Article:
# How is the space distorted?

1. Jul 27, 2011

### MrNerd

From what I understand, general relativity states that space itself is curved. Thus, gravity. What I don't understand is, why isn't motion necessary to follow the curve? What I mean by this is if in a two dimensional plane, with space in terms of arrows, they would curve into the object(I think). In order to get closer to the object, one would have to follow the arrows(representing the geodesics), therefore being in motion. If this is true, then shouldn't one be able to determine an absolute velocity, relative to space itself? It can't only be relative to the massive object, since standing on Earth still produces gravity, as well as those satellites that focus on a single spot on Earth by moving at the same angular speed.

Additionally, how does a black hole distort the space to prevent light from the singularity getting out? The light would be perpendicular to a sucking in of space, so how does it curve?

My only ideas to these questions are that space and time are actually rearranged(like cutting a piece of cloth, moving one, and then sewing it back together), or that space is kind of pushed out(it enters the distorted space at a position pushed away relative to it, but travels as if it were it's own. As in the space is already screwed up when sewn back together, but travels as if it were not screwed up. If pulled object A is at position 1,1, the space at 1,2 is pushed away so it's at 2,2, but the object continues as if the space was at 1,2. It's kind of hard to explain this idea without a picture)

My mathematical and physics skills are limited to about AP Calculus and AP Physics B(I got a 5 on both exams, so I'm pretty good with them), but I have a basic idea about tensors(essentially they're matrices, and you can do fancy stuff with them, and sometimes AB = -BA, and sometimes AB = BA, and you're not supposed to officially learn about them until about graduate school or senior year at undergraduate school(this sucks since I'm about to start my first year at college)).

2. Jul 27, 2011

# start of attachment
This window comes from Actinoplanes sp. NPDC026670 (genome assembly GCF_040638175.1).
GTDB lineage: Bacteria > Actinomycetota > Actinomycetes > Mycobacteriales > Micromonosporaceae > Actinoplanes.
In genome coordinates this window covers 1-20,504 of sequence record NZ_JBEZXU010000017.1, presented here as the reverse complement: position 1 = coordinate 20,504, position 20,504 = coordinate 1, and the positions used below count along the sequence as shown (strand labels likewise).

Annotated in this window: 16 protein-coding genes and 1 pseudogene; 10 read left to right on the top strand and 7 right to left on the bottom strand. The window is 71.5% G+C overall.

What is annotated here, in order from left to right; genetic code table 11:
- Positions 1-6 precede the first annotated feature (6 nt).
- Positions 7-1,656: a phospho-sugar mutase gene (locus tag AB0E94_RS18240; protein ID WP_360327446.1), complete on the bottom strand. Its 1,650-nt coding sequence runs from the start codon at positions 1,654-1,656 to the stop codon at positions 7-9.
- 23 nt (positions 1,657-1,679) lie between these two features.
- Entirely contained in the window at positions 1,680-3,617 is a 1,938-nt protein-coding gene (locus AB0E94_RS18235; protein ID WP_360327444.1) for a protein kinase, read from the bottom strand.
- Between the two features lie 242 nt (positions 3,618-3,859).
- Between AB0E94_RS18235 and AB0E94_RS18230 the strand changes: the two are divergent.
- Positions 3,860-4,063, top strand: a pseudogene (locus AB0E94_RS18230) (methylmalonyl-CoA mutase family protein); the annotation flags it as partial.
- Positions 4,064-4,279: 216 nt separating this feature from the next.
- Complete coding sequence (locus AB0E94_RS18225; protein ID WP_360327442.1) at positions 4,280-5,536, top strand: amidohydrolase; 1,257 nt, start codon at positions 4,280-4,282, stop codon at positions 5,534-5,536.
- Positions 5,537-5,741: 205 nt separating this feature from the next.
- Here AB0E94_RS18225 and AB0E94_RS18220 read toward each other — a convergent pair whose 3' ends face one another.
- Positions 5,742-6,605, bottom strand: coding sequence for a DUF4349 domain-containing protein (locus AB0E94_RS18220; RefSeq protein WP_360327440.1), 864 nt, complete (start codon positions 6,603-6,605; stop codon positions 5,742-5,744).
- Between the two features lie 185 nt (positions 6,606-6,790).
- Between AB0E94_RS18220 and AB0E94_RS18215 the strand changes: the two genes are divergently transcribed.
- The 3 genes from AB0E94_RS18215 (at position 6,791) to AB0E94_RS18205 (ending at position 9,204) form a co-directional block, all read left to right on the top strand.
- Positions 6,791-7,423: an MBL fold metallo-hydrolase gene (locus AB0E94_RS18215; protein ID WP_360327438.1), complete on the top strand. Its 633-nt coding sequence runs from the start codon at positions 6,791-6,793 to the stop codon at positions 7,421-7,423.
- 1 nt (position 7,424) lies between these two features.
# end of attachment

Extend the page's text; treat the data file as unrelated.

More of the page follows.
### bcrowell

Staff Emeritus
Hi, MrNerd,

Welcome to PF!

The perfect book for you at this stage would be Exploring Black Holes by Taylor and Wheeler. IMO you're not going to be able to piece together a coherent understanding of this kind of thing just by posting online.

3. Jul 27, 2011

### MrNerd

Thanks for the suggestion. It looks like an interesting book. Hopefully, I can get a job sometime soon and be able to afford it. I suppose you are probably right about the complete picture, too. I have some knowledge of relativity, but it's nowhere near complete.

4. Jul 27, 2011

### bcrowell

Staff Emeritus
If you're about to start college, you should either be able to find it at the library or obtain it through inter-library loan.

5. Jul 27, 2011

### MrNerd

It's not on the library(searched through the website, at least) at my college, although it is only a community college. I guess I'll see what what I can do about the inter-library loan when the semester starts, so I don't waste gas.

6. Jul 27, 2011

### bcrowell

Staff Emeritus
Being a CC student may also give you borrowing privileges at nearby four-year state schools.

7. Jul 27, 2011

### pervect

Staff Emeritus
There's a pretty good chance you can get an interlibrary loan. I'm not sure if they'll charge a minimal fee, it depends on the library.

You can get the first few chapters online free, in any event, at the author's website:

http://www.eftaylor.com/general.html